BT Daily: The Time is Now – The Feast of Trumpets


[Darris McNeely] We’re at the biblical Feast
of Trumpets, a high holy day among the many that God gave to Israel. October 3rd, Monday, this year, is the Feast
of Trumpets. Leviticus chapter 23 is the key thought to
begin to understand what is the purpose and the meaning of this holy day. Among those festivals that God gave to His
people, Israel, this one as He spoke to Moses – it says, “Speak to the children of Israel
saying, ‘In the seventh month on the first day of the month, you shall have a Sabbath
rest, a memorial of blowing of trumpets, a holy convocation. You’ll do no customary work on it. You shall offer an offering made by fire to
the Lord.’” So it is a blowing of trumpets. Now, a trumpet in the ancient world was a
call to alarm. It was a call to war. It was a call to assembly for those that heard
the shrill blast of what was called a shofar. Today, we think about a brass instrument,
a trumpet or a horn that we would refer to, but in the ancient world the trumpet blast
was given from what was really a ram’s horn, called a shofar. And this would emit a very sharp blast going
for miles, and everyone who heard it would know exactly what it meant and the call that
they were to assemble for, and something was up. So it woke people up. It made them alert, and it made them aware. As we translate the Feast of Trumpets – meaning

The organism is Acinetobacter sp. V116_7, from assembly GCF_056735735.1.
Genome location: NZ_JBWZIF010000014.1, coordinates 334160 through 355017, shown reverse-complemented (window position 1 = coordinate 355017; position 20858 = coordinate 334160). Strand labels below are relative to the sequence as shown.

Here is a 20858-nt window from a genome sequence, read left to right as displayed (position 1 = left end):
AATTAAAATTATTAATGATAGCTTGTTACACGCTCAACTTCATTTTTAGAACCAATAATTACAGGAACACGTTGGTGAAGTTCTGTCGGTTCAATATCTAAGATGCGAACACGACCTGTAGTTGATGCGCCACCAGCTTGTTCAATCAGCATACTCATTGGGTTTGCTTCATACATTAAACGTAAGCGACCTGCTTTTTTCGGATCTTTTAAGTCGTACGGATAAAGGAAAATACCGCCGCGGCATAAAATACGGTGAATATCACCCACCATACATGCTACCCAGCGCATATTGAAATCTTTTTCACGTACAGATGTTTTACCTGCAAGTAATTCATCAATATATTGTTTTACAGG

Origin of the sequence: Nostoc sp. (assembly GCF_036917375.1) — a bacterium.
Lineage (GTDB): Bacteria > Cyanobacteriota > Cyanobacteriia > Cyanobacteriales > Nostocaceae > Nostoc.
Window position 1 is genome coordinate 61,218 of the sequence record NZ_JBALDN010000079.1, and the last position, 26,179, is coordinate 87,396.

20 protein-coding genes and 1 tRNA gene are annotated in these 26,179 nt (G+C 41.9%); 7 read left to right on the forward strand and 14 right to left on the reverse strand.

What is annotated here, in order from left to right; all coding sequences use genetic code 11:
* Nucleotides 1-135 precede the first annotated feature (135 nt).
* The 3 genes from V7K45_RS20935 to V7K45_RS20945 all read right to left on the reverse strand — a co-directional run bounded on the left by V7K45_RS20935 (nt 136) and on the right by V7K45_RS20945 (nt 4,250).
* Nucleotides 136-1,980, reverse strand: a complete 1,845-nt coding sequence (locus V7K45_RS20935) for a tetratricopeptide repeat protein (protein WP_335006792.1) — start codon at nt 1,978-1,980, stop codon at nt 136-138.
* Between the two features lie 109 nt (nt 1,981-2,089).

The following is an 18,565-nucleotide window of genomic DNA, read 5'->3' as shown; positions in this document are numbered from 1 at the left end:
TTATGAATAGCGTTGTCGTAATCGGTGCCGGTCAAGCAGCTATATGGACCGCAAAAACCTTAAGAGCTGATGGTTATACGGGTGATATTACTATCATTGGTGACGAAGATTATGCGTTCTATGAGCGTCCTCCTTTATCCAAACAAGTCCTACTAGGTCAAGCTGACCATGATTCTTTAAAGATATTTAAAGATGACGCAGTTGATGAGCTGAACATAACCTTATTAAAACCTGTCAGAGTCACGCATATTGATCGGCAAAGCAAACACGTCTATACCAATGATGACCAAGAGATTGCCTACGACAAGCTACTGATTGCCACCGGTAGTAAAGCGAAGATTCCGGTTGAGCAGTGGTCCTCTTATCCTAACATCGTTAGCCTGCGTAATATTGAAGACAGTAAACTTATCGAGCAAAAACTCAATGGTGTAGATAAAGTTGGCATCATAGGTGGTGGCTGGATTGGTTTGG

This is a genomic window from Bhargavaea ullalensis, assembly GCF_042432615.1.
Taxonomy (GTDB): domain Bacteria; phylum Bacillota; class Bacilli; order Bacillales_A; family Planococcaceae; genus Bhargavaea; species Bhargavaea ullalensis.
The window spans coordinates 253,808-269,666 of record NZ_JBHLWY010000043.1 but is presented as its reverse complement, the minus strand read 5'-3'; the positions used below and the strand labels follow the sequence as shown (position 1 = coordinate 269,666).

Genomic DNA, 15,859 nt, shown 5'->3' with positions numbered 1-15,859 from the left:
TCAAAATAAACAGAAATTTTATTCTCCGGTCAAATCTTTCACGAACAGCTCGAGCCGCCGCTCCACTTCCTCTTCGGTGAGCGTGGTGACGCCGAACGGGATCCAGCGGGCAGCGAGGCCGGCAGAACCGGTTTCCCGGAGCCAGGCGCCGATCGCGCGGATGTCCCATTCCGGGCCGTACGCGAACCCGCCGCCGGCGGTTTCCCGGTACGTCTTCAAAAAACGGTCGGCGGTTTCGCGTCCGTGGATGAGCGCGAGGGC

from the Old Testament into the New Testament, and understand its application and meaning
for a Christian today – we have a much deeper, fuller distinction of what this day means
as we look at the New Testament teaching. Essentially, we have the comfort of Christ’s
calling and His coming to help us to understand the deeper spiritual meaning and the actual
literal fulfillment of the meaning behind the Feast of Trumpets. In 1 Thessalonians chapter 4, we have an interesting
passage that begins to talk about the resurrection of the dead. 1 Thessalonians chapter 4, beginning in verse
13. It says – the apostle Paul writes to the
brethren in the church – he said, “I don’t want you to be ignorant, brethren, concerning
those who have fallen asleep.” In other words, those who have died. He said, “Don’t sorrow as those who have
no hope. For if we believe that Jesus died and rose
again, even so God will bring with Him those who sleep in Jesus” (1 Thessalonians 4:13-14). The dead in Christ are the group that are
being talked about here. “For this we say by the word of the Lord
that we who are alive and remain until the coming of the Lord will by no means precede
those who are asleep.” So we’re talking about the coming of Christ,
the second coming, His appearance. “The Lord Himself,” it says, “will descend
from heaven with a shout, with the voice of an archangel and with the trumpet of God.” So here in Paul’s writing about the return
of Christ, the coming of the Lord and the resurrection of the dead, they rise to a trumpet
blast. The immediate connection to what we have back
in the festival of Trumpets is obvious. He goes on, “Then we who are alive and remain